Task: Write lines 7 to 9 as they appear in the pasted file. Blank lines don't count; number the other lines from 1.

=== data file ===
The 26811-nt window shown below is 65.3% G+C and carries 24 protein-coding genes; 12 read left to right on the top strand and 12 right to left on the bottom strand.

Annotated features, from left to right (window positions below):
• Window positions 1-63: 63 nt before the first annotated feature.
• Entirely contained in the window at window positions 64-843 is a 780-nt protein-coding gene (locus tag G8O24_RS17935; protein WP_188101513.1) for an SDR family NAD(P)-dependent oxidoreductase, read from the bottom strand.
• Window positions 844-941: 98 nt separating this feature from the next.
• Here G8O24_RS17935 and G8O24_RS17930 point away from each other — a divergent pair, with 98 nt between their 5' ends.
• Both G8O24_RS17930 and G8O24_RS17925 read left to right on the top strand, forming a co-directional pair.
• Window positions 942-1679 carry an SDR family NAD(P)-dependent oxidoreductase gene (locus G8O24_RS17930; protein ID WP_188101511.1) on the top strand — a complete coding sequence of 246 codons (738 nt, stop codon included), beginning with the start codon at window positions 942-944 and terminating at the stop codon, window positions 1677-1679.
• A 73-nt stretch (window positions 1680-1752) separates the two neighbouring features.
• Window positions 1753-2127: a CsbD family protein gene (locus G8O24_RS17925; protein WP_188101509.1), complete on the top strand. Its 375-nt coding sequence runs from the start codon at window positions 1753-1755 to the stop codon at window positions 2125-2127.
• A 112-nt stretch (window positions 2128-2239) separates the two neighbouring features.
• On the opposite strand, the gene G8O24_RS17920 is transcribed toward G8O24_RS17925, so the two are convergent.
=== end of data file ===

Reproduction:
• Both G8O24_RS17930 and G8O24_RS17925 read left to right on the top strand, forming a co-directional pair.
• Window positions 942-1679 carry an SDR family NAD(P)-dependent oxidoreductase gene (locus G8O24_RS17930; protein ID WP_188101511.1) on the top strand — a complete coding sequence of 246 codons (738 nt, stop codon included), beginning with the start codon at window positions 942-944 and terminating at the stop codon, window positions 1677-1679.
• A 73-nt stretch (window positions 1680-1752) separates the two neighbouring features.